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Paul Butterfield Blues Band — In My Own Dream (1968)

Paul Butterfield Blues Band — In My Own Dream (1968)

  Paul Butterfield Blues Band — In My Own Dream (1968)
Formed: 1964 in Chicago, IL
Birth name: Paul Vaughn Butterfield
Instruments: Harmonica, vocals, guitar, keyboards, flute
Born: December 17, 1942, Chicago, Illinois
Died: May 4, 1987, North Hollywood, California
Genre: Rock, Blues Rock, Chicago Blues
Styles: Blues–Rock, Electric Chicago Blues, Regional Blues
Album release: 1968
Record Label: Rhino/Elektra/Culture Factory
01. Last Hope’s Gone (Paul Butterfield, Jim Haynie, David Sanborn)      4:52
02. Mine To Love (Bugsy Maugh)      4:21
03. Get Yourself Together (Bugsy Maugh)     4:10
04. Just To Be With You (Bernard Roth)     6:12
05. Mornin’ Blues (Bugsy Maugh)     4:58
06. Drunk Again (Elvin Bishop)      6:08
07. In My Own Dream (Paul Butterfield)      5:47
≡♠≡   Alfred G. Aronowitz Liner Notes
≡♠≡   Elvin Bishop Composer, Guest Artist, Guitar
≡♠≡   Butterfield Composer
≡♠≡   Paul Butterfield Harmonica, Leader, Primary Artist
≡♠≡   The Paul Butterfield Blues Band Primary Artist
≡♠≡   John Court Producer
≡♠≡   Brother Gene Dinwiddie Sax (Tenor), Tambourine
≡♠≡   William S. Harvey Art Direction
≡♠≡   Keith Johnson Trumpet
≡♠≡   Al Kooper Guest Artist
≡♠≡   Naffy Markham Keyboards
≡♠≡   Bugsy Maugh Bass, Composer
≡♠≡   David Sanborn Composer, Guest Artist, Sax (Alto, Baritone, Soprano)
≡♠≡   Gene Szafran Cover Art
≡♠≡   Phillip Wilson Conga Drum, Drums
Billboard Albums
≡♠≡   1968 In My Own Dream The Billboard 200      #79                    © Paul Butterfield at Woodstock Reunion, Parr Meadows, Ridge, NY
AllMusic Review by Bruce Eder;  Score: ***½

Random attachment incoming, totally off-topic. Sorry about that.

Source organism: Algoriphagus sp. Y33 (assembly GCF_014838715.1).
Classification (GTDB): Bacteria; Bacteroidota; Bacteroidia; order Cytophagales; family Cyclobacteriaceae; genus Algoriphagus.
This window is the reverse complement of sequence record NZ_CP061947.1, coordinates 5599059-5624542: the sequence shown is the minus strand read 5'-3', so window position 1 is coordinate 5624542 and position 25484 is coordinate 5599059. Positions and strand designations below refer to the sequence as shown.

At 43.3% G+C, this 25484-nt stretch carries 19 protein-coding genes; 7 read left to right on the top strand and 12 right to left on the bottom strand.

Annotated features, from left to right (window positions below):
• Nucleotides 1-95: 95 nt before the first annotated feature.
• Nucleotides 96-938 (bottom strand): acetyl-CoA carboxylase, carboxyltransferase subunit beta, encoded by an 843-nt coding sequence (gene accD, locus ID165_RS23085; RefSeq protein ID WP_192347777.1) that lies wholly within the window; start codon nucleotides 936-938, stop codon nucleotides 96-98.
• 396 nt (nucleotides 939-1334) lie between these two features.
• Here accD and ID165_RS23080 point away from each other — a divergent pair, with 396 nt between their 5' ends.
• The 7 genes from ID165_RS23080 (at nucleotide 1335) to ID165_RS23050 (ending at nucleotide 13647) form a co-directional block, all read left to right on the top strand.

≡♠≡   The Paul Butterfield Blues Band’s In My Own Dream — their fourth official release — marked the point where the band really began to lose its audience, and all for reasons having nothing to do with the quality of their music. They’d gotten past the loss of Michael Bloomfield in early 1967 (which had lost them some of their audience of guitar idolaters) with the engagingly titled (and guitar–focused) Resurrection of Pigboy Crabshaw. In My Own Dream has its great guitar moments, especially on “Just to Be with You,” but throughout the album, Elvin Bishop’s electric guitar shares the spotlight with the horn section of Gene Dinwiddle, David Sanborn, and Keith Johnson, who had signed on with the prior album and who were more out in front than ever. More to the point, this album represented a new version of the band being born, with shared lead vocals, and the leader himself only taking three of the seven songs, with bassist Bugsy Maugh singing lead on two songs, Bishop on one, and drummer Phillip Wilson taking one. What’s more, there was a widely shared spotlight for the players, and more of a jazz influence on this record than had ever been heard before from the group. This was a band that could jam quietly for five minutes on “Drunk Again,” building ever so slowly to a bluesy crescendo where Bishop’s guitar and Mark Naftalin’s organ surged; and follow it with the title track, a totally surprising acoustic guitar–driven piece featuring Sanborn, Dinwiddle, and Johnson. The playing is impressive, especially for a record aimed at a collegiate audience, but the record had the bad fortune of appearing at a point when jazz was culturally suspect among the young, an elitist and not easily accessible brand of music that seemed almost as remote as classical. “Get Yourself Together” was almost too good a piece of Chicago–style blues, a faux Chess Records–style track that might even have been too “black” for the remnants of Butterfield’s old audience. It also anticipated the group’s final change of direction, when it blossomed into a multi–genre blues/jazz/R&B/soul outfit, equally devoted to all four genres and myriad permutations of each.Artist Biography by Steve Leggett